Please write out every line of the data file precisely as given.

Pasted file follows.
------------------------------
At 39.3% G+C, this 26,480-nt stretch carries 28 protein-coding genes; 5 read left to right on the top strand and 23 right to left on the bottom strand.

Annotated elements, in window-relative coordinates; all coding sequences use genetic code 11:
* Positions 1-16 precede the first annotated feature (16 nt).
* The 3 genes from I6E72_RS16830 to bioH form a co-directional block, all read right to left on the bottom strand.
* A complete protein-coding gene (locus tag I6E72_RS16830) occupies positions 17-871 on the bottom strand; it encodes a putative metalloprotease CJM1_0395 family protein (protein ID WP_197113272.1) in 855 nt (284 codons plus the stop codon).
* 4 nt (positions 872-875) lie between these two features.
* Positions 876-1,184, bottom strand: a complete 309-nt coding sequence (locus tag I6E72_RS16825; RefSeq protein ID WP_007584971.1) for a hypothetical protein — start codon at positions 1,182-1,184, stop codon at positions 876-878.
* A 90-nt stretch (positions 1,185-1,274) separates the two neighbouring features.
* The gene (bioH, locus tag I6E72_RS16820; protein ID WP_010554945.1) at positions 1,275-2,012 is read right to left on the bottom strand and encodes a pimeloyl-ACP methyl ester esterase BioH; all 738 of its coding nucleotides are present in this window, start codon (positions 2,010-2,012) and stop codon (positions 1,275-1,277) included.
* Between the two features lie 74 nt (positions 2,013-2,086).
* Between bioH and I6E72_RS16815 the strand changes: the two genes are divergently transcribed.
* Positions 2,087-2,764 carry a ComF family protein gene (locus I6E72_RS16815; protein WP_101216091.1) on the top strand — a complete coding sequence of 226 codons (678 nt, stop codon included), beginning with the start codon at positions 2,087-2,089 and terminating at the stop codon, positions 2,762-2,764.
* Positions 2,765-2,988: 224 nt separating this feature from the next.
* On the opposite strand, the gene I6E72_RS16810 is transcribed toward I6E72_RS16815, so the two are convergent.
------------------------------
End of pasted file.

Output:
At 39.3% G+C, this 26,480-nt stretch carries 28 protein-coding genes; 5 read left to right on the top strand and 23 right to left on the bottom strand.

Annotated elements, in window-relative coordinates; all coding sequences use genetic code 11:
* Positions 1-16 precede the first annotated feature (16 nt).
* The 3 genes from I6E72_RS16830 to bioH form a co-directional block, all read right to left on the bottom strand.
* A complete protein-coding gene (locus tag I6E72_RS16830) occupies positions 17-871 on the bottom strand; it encodes a putative metalloprotease CJM1_0395 family protein (protein ID WP_197113272.1) in 855 nt (284 codons plus the stop codon).
* 4 nt (positions 872-875) lie between these two features.
* Positions 876-1,184, bottom strand: a complete 309-nt coding sequence (locus tag I6E72_RS16825; RefSeq protein ID WP_007584971.1) for a hypothetical protein — start codon at positions 1,182-1,184, stop codon at positions 876-878.
* A 90-nt stretch (positions 1,185-1,274) separates the two neighbouring features.
* The gene (bioH, locus tag I6E72_RS16820; protein ID WP_010554945.1) at positions 1,275-2,012 is read right to left on the bottom strand and encodes a pimeloyl-ACP methyl ester esterase BioH; all 738 of its coding nucleotides are present in this window, start codon (positions 2,010-2,012) and stop codon (positions 1,275-1,277) included.
* Between the two features lie 74 nt (positions 2,013-2,086).
* Between bioH and I6E72_RS16815 the strand changes: the two genes are divergently transcribed.
* Positions 2,087-2,764 carry a ComF family protein gene (locus I6E72_RS16815; protein WP_101216091.1) on the top strand — a complete coding sequence of 226 codons (678 nt, stop codon included), beginning with the start codon at positions 2,087-2,089 and terminating at the stop codon, positions 2,762-2,764.
* Positions 2,765-2,988: 224 nt separating this feature from the next.
* On the opposite strand, the gene I6E72_RS16810 is transcribed toward I6E72_RS16815, so the two are convergent.